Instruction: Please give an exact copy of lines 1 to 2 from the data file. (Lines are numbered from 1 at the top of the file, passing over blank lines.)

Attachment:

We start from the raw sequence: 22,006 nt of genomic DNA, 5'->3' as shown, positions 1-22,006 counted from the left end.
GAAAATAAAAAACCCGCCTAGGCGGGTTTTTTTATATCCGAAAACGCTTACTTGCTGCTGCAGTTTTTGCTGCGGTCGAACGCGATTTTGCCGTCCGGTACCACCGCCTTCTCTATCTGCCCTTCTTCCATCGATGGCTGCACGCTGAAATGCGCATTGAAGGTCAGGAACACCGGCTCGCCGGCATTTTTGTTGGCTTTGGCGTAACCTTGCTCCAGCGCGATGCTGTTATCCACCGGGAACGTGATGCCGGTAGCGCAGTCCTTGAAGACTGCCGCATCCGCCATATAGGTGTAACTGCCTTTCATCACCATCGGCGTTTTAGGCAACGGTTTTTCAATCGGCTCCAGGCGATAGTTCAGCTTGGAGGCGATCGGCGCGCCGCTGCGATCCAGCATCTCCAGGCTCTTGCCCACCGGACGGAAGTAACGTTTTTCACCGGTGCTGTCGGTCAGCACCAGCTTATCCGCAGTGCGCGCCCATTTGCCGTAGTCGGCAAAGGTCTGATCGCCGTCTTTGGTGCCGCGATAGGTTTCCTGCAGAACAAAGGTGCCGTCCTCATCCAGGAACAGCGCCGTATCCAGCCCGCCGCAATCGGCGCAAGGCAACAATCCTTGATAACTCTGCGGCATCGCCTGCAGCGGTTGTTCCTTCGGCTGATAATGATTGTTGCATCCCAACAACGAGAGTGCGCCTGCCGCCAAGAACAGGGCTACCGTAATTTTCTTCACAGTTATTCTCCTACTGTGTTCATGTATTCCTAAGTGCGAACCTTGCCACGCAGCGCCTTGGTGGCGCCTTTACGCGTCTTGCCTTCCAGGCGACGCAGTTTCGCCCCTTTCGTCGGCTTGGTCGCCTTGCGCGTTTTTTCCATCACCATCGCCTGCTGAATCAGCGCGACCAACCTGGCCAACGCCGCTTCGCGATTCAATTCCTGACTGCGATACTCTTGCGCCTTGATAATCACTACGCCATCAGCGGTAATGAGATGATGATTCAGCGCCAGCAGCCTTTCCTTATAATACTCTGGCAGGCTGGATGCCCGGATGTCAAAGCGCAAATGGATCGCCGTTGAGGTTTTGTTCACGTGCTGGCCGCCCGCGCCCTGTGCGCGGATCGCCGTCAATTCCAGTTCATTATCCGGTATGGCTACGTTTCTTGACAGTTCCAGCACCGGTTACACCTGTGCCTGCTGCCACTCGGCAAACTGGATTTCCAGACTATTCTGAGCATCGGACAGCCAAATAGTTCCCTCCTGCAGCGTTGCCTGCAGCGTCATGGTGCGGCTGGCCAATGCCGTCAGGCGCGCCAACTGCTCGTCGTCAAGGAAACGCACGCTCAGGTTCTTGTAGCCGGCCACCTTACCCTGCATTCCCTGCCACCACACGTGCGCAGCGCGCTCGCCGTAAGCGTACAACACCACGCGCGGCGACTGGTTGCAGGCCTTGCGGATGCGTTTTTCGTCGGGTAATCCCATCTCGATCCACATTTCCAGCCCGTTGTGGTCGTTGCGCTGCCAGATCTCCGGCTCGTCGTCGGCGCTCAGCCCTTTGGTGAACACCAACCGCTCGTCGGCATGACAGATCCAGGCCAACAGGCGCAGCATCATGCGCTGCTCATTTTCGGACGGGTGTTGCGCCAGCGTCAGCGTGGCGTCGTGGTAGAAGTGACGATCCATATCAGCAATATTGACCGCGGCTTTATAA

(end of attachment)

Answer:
We start from the raw sequence: 22,006 nt of genomic DNA, 5'->3' as shown, positions 1-22,006 counted from the left end.
GAAAATAAAAAACCCGCCTAGGCGGGTTTTTTTATATCCGAAAACGCTTACTTGCTGCTGCAGTTTTTGCTGCGGTCGAACGCGATTTTGCCGTCCGGTACCACCGCCTTCTCTATCTGCCCTTCTTCCATCGATGGCTGCACGCTGAAATGCGCATTGAAGGTCAGGAACACCGGCTCGCCGGCATTTTTGTTGGCTTTGGCGTAACCTTGCTCCAGCGCGATGCTGTTATCCACCGGGAACGTGATGCCGGTAGCGCAGTCCTTGAAGACTGCCGCATCCGCCATATAGGTGTAACTGCCTTTCATCACCATCGGCGTTTTAGGCAACGGTTTTTCAATCGGCTCCAGGCGATAGTTCAGCTTGGAGGCGATCGGCGCGCCGCTGCGATCCAGCATCTCCAGGCTCTTGCCCACCGGACGGAAGTAACGTTTTTCACCGGTGCTGTCGGTCAGCACCAGCTTATCCGCAGTGCGCGCCCATTTGCCGTAGTCGGCAAAGGTCTGATCGCCGTCTTTGGTGCCGCGATAGGTTTCCTGCAGAACAAAGGTGCCGTCCTCATCCAGGAACAGCGCCGTATCCAGCCCGCCGCAATCGGCGCAAGGCAACAATCCTTGATAACTCTGCGGCATCGCCTGCAGCGGTTGTTCCTTCGGCTGATAATGATTGTTGCATCCCAACAACGAGAGTGCGCCTGCCGCCAAGAACAGGGCTACCGTAATTTTCTTCACAGTTATTCTCCTACTGTGTTCATGTATTCCTAAGTGCGAACCTTGCCACGCAGCGCCTTGGTGGCGCCTTTACGCGTCTTGCCTTCCAGGCGACGCAGTTTCGCCCCTTTCGTCGGCTTGGTCGCCTTGCGCGTTTTTTCCATCACCATCGCCTGCTGAATCAGCGCGACCAACCTGGCCAACGCCGCTTCGCGATTCAATTCCTGACTGCGATACTCTTGCGCCTTGATAATCACTACGCCATCAGCGGTAATGAGATGATGATTCAGCGCCAGCAGCCTTTCCTTATAATACTCTGGCAGGCTGGATGCCCGGATGTCAAAGCGCAAATGGATCGCCGTTGAGGTTTTGTTCACGTGCTGGCCGCCCGCGCCCTGTGCGCGGATCGCCGTCAATTCCAGTTCATTATCCGGTATGGCTACGTTTCTTGACAGTTCCAGCACCGGTTACACCTGTGCCTGCTGCCACTCGGCAAACTGGATTTCCAGACTATTCTGAGCATCGGACAGCCAAATAGTTCCCTCCTGCAGCGTTGCCTGCAGCGTCATGGTGCGGCTGGCCAATGCCGTCAGGCGCGCCAACTGCTCGTCGTCAAGGAAACGCACGCTCAGGTTCTTGTAGCCGGCCACCTTACCCTGCATTCCCTGCCACCACACGTGCGCAGCGCGCTCGCCGTAAGCGTACAACACCACGCGCGGCGACTGGTTGCAGGCCTTGCGGATGCGTTTTTCGTCGGGTAATCCCATCTCGATCCACATTTCCAGCCCGTTGTGGTCGTTGCGCTGCCAGATCTCCGGCTCGTCGTCGGCGCTCAGCCCTTTGGTGAACACCAACCGCTCGTCGGCATGACAGATCCAGGCCAACAGGCGCAGCATCATGCGCTGCTCATTTTCGGACGGGTGTTGCGCCAGCGTCAGCGTGGCGTCGTGGTAGAAGTGACGATCCATATCAGCAATATTGACCGCGGCTTTATAA